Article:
After X‐irradiated and nonirradiated mice (C3H/He) as well as athymic nude mice and haired littermates (BALB/c) were infected with influenza A virus (Kumamoto strain, H2N2), they were examined for survival period, the development of consolidation in the lungs and the characteristics of the cells infiltrating the lung tissues. In two different T‐cell deficient groups, there was a definite delay in the development of consolidation compared with their respective controls and this was reflected in prolonged survival periods: 5 days longer for irradiated mice and 6 days longer for nude mice. In both T‐cell deficient and normal groups, about 70% of the cells obtained from consolidated lung tissues after virus infection were found to be small lymphoid cells and there were no morphological differences between the T‐cell deficient and normal groups. None of these small lymphoid cells from the peripheral blood or the spleens of T‐cell deficient mice responded to concanavalin A. In the lungs of both X‐irradiated mice and nude mice, however, a definite increase in cells having natural killer activity was found at the late stages of the influenza infection, suggesting their participation in the development of consolidation.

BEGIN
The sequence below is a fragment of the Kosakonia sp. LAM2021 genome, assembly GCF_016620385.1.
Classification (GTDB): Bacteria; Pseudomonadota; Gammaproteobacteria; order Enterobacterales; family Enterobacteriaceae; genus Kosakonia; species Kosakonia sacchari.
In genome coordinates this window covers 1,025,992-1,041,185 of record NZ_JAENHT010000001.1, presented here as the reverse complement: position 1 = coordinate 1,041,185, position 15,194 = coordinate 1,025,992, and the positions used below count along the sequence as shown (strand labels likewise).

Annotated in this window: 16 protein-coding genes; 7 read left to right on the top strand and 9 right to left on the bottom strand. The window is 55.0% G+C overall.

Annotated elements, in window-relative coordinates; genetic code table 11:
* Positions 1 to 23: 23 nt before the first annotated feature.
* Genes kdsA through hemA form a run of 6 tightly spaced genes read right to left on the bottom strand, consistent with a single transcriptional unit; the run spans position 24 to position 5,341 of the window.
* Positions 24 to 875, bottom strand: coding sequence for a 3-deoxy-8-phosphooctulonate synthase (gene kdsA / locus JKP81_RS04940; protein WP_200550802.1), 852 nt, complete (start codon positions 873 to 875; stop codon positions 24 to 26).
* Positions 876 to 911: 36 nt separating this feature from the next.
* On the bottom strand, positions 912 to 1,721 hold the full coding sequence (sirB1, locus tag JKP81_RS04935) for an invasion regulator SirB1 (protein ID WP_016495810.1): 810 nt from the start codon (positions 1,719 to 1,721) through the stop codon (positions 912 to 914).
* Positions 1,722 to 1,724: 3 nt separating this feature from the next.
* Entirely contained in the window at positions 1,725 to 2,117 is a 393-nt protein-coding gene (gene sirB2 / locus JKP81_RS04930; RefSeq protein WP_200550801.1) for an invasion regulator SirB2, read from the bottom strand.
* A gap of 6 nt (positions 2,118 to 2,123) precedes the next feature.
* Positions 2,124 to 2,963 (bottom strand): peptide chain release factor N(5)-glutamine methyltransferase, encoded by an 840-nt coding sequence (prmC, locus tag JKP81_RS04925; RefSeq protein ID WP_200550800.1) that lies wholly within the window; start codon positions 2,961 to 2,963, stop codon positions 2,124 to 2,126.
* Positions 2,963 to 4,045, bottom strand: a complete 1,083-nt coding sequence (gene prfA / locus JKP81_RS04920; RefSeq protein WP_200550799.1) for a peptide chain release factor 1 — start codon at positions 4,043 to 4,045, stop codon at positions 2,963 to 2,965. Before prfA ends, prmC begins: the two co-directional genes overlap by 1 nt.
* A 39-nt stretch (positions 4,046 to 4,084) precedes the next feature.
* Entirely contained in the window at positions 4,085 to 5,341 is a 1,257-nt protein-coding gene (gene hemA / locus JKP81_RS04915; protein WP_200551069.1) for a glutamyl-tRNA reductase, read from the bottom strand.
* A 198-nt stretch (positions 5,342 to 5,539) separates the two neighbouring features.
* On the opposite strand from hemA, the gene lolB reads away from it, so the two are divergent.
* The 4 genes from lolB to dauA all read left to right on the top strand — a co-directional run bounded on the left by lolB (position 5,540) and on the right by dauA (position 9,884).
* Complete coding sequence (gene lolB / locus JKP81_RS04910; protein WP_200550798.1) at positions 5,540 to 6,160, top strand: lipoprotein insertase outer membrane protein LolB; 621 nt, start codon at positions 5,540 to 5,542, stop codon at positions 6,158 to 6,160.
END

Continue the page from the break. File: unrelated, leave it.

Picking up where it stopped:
|Original language||English (US)|
|Number of pages||10|
|Journal||MICROBIOLOGY and IMMUNOLOGY|
|State||Published - Feb 1982|
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